By the time Germany’s so-called “long 18th century” came to a close, schadenfreude had both entered the English lexicon in its new small-letter glory and become the object of serious philosophical inquiry. As Julia Driver, a professor of philosophy at Washington University in St. Louis, recently highlighted during a colloquium on her research into the emotion, Arthur Schopenhauer deemed it “the worst trait in human nature,” dominating our hearts in the place “which pity ought to take” when confronted with suffering.
Nietzsche gave the slightly more sympathetic exegesis in Human, All Too Human (link German; translation mine) that “Schadenfreude originates in the fact that everyone, in certain aspects of which he is quite aware, feels badly sometimes; that he has sorrow, or envy, or pain. The misfortune [Schaden] that befalls others makes them equal in his eyes; it appeases his envy.” In this way, schadenfreude is the “barest expression of the victory and restoration of equality, within the higher world order as well.”
Laughing in the dark
To my mind, they are both right. Schadenfreude is malicious; it’s also a natural human response when we see someone get their comeuppance. I know this as I laugh—briefly and ruefully, and yes, probably barbarically—at the things I probably shouldn’t: a quick miming approximation of Louis C.K.’s pathological onanism; a “Lock Him Up” chant about Michael Flynn; a Handmaid’s Tale joke about Trent Franks; an entire front-page New York Times story on the monumental, toddler-level insecurity of the president of the United States.
But schadenfreude also feels natural at a time when so many people deserve to be taken down. Late-night comedians are all leaning into the feeling, from Stephen Colbert on Bill O’Reilly to Trevor Noah on Trump, Samantha Bee on Harvey Weinstein, and John Oliver on, well, anyone. It’s hard not to delight in the woes of disgraced men, and to laugh victoriously at the gradual chipping away of a monumentally unfunny world order.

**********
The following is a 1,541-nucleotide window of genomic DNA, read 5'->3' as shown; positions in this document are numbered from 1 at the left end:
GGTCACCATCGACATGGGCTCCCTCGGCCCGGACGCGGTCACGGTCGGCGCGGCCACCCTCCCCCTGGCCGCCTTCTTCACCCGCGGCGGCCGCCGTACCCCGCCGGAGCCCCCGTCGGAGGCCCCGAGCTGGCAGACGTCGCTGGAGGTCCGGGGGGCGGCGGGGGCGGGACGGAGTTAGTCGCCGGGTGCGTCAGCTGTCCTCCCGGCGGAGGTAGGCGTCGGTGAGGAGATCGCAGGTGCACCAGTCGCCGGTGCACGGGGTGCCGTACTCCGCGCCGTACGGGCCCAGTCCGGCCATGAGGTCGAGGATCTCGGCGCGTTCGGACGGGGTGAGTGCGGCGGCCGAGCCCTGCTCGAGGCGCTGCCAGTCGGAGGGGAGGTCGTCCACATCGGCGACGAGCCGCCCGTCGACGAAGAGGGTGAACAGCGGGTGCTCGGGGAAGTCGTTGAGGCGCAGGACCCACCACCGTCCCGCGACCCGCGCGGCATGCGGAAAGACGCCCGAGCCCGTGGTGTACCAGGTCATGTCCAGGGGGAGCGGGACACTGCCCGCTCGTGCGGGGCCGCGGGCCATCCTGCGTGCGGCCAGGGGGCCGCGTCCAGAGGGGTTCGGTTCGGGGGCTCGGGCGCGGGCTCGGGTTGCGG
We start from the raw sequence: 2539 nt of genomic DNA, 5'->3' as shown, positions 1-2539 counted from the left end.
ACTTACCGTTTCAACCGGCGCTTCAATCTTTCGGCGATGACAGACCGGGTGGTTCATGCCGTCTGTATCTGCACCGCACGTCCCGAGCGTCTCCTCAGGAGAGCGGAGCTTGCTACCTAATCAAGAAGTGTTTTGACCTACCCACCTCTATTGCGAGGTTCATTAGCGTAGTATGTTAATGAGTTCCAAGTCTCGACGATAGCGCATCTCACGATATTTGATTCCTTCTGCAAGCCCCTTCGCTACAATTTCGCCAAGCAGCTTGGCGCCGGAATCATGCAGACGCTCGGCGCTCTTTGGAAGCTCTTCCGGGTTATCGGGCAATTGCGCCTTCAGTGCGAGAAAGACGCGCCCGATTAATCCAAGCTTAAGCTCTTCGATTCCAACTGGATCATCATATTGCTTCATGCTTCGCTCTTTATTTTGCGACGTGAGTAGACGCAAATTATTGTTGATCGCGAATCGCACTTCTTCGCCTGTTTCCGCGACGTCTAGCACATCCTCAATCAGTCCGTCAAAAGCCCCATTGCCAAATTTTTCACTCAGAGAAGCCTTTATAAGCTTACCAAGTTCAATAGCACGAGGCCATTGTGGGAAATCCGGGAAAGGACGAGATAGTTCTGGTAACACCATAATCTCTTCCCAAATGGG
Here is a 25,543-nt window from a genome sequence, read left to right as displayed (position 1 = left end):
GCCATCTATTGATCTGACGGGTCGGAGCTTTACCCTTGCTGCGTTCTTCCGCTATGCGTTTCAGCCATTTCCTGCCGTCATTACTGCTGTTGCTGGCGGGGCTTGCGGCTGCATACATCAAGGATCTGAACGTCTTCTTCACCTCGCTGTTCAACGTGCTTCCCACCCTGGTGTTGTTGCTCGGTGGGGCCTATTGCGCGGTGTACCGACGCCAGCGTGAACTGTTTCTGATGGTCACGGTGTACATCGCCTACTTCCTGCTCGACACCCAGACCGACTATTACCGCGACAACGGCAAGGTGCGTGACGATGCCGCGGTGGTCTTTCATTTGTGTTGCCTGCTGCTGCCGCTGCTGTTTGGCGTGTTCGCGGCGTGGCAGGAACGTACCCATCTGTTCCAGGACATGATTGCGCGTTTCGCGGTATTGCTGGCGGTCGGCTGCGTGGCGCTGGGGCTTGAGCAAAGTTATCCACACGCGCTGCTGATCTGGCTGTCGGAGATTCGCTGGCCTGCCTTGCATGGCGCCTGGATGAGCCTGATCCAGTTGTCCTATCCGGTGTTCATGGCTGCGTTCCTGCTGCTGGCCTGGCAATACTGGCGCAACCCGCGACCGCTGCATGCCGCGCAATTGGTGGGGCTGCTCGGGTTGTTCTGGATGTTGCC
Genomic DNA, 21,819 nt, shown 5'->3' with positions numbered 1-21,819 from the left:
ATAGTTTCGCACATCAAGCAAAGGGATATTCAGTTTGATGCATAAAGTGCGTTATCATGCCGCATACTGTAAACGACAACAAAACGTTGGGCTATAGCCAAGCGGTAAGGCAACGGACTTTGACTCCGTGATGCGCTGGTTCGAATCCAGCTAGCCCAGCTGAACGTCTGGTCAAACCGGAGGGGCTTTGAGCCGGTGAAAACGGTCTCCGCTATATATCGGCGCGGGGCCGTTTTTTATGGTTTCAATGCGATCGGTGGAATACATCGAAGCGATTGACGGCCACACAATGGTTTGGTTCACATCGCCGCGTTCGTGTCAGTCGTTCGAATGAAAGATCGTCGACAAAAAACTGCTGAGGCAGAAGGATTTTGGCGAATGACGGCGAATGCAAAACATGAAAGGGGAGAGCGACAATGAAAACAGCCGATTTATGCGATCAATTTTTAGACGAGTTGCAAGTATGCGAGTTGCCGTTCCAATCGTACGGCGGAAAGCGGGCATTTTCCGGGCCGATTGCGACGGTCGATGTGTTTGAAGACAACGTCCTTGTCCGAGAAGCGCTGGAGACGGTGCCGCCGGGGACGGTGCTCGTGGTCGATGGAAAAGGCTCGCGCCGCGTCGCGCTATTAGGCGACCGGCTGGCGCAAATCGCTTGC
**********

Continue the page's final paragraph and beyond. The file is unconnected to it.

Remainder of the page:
But therein lies the—you know what, considering the context, I’m not going to say rub. The worst thing about the 2017 schadenfreude moment is that it’s not even fully realized. I might feel a bit of wrathful glee over Weinstein’s downfall or Paul Manafort’s arrest, but these are just stand-ins for the real moment of schadenfreude that we may never get. What I really want is the catharsis of a Trump impeachment, and a reckoning for every man who’s abused his power. It’s the omnipresent longing for fully-realized schadenfreude that makes the emotion so unsatisfying. I now possess an aspirational schadenfreude that would make even the likes of Nietzsche blush. It’s hard to ignore the warning that fighting with monsters can make you a monster; that the longer you stare into the abyss, the harder it will stare back.
As many fine comedians (and serious people) have said better than I, it is a mark of extreme privilege to claim that this is the worst time in American history. That’s not what I’m doing. But I am going to take a calculated risk and say that we are in a uniquely bad era in American humor history. Right now, the desire to get one’s jollies courtesy of the most barbaric emotion in human nature is outweighed only by the fact that a significant portion of the public—the Trump faithful; that folksy white supremacist next door—gets to feel that emotion already, all day long, as they watch the rest of us rail against the current state of the world. Theirs is a second-order schadenfreude—at the unfulfilled, insatiable desire of people like me to revel in their misery. And not even the Germans have a word for that.